January 31, 2009
They don''t celebrate July 4 in Vicksburg. They haven''t since 1863 when on that day Confederate General John C. Pemberton surrendered the city after a six-week siege orchestrated by Union General Ulysses S. Grant. Almost a century and a half later, Grant has returned to Mississippi, this time under much happier circumstances.
Friday evening, in a small room in Mississippi State''s Mitchell Memorial Library, Steve Ellis was interviewing Mississippi State President Mark Keenum about Grant''s papers, which later that evening would be formally presented to the library.
Keenum has been fielding questions about the Grant acquisition since the beginning of his presidency -- he''s been on the job a month. The papers, almost 10,000 linear feet of them, were housed at Southern Illinois University.
A schism between the Grant Association and SIU and an appeal by MSU history professor John Marszalek and Frances Coleman of the Mitchell Library has led to the papers coming South. The irony is inescapable.
Ellis asked Keenum if there''s any connection between him and Grant returning to the South at the same time.
"When you think of it, Mississippi had a lot to do with propelling Ulysses Grant to his place in history," said Keenum.
The brilliance of Grant''s strategy at Vicksburg has been compared with Napoleon''s. After Vicksburg Lincoln said, "Grant is my man and I am his the rest of the War."
Keenum also noted MSU''s first president (1880-1899), Stephen D. Lee, fought at Vicksburg and was later instrumental in establishing the national military park there. Lee had a home here and is buried in Friendship Cemetery.
A Jan. 18 story in the Chicago Tribune titled, "Ulysses S. Grant marches south again," quotes Keith Donohue of the National Historical Publications and Records Commission in Washington, which has provided $1.8 million of support to the Grant collection. "It is pretty funny," Donohue said. "The hero of the Union has moved to Mississippi."
The article goes on to note: "The Grant papers now reside ... in a part of the country where old traditions die hard. Not until the late 1990s did students at nearby University of Mississippi in Oxford stop flying the Rebel flag at football games."
"I think that we were chosen speaks volumes," said Keenum, who noted there are few universities blessed with presidential collections. He cited the University of Virginia with Thomas Jefferson''s papers and Woodrow Wilson at Princeton.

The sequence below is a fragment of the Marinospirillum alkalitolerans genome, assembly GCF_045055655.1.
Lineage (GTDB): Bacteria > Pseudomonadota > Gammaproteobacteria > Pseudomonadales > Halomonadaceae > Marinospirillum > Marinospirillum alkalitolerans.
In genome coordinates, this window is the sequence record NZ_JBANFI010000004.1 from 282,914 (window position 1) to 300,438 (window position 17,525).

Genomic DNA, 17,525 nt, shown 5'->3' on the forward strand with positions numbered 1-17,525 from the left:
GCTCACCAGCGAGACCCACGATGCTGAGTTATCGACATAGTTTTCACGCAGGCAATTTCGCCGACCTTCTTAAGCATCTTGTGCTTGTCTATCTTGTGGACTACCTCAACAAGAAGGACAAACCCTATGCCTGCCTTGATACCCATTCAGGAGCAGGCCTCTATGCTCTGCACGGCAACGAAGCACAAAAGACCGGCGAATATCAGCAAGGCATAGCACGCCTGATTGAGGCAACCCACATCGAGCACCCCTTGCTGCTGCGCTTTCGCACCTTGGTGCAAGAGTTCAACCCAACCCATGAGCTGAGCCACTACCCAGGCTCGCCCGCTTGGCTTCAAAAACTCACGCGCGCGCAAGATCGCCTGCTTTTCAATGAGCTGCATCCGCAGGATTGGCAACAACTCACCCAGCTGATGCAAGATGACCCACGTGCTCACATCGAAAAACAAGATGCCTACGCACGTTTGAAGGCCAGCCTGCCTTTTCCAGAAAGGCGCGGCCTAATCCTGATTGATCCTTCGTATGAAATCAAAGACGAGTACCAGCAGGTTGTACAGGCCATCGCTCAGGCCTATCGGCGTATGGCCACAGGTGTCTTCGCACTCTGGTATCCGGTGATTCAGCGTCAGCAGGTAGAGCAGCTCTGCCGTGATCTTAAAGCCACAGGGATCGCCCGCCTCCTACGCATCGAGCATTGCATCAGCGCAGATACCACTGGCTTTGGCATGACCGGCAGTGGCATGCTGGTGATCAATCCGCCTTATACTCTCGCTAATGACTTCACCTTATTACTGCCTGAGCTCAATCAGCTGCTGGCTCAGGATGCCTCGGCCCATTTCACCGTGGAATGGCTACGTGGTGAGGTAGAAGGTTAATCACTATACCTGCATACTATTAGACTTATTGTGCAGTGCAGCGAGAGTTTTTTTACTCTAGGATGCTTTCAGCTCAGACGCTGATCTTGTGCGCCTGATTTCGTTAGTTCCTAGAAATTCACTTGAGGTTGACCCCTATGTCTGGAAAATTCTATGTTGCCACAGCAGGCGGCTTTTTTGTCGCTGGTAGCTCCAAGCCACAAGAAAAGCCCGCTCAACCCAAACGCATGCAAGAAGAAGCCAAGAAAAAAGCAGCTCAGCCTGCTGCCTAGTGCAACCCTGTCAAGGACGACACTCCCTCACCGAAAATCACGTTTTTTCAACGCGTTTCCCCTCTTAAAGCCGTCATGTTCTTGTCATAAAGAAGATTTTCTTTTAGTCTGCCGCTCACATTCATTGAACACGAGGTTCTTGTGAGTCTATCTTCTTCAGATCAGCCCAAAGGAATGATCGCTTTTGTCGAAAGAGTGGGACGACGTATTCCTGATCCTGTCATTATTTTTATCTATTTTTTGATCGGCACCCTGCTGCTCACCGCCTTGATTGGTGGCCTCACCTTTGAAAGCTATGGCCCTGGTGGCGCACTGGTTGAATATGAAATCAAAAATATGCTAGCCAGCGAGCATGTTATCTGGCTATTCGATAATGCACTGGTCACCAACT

Later in the evening, speaking to a dinner gathering in the Grisham Room of the library Marszalek told the group he had planned to scream when this was all over. Instead the distinguished history professor and author produced a cowbell and rang it.
"I think if Grant and Steven D. Lee were here they''d be ringing cowbells, too," said Marszalek.
One thousand books on Grant along with copies of every known speech and letter written to or from the 18th president are in the collection, Marszalek said. Ninety filing cabinets worth.
Unable to attend due to weather in the Northeast, Frank J. Williams, Chief Justice of the Rhode Island Supreme Court and president of the Ulysses S. Grant Association, addressed the group by phone.
"He (Grant) was inscrutable to his contemporaries. Sherman (William Tecumseh, who was a friend of Grant''s) said he is a mystery to me and I think he is a mystery to himself."
"His behavior toward Lee at Appomattox was beyond reproach," Williams continued. "It is important to get behind this man and try to understand him further."
Grant''s generous terms of surrender -- he allowed Lee and soldiers to keep their side arms and horses -- were credited with helping ease tensions between the two armies and helped the men of Lee''s army maintain a semblance of pride.
After his presidency, Grant went to work for a brokerage firm that went bankrupt. To fend off poverty, he wrote his personal memoirs as he was dying from throat cancer. He died within days of its completion.
The book became a best seller, earning Grant''s family more than $450,000. It has received wide praise for its lucid depiction of battles and its clear prose. About Grant''s memoirs, Mark Twain said, "the most remarkable book of its kind since the Commentaries of Julius Caesar." It should be noted that Twain was a principal in the firm that first published Grant''s book.
Friday evening Friends of the Mitchell Library President Chip Templeton with classic Southern grace welcomed the Union general and former president back to Mississippi, announcing, "President Grant now resides here in this library. Welcome to your new home, President Grant."
Write or phone Birney Imes at The Commercial Dispatch, 516 Main St., Columbus, MS 39701, 328-2424, or e-mail him at [email protected]
Birney Imes III is the immediate past publisher of The Dispatch.
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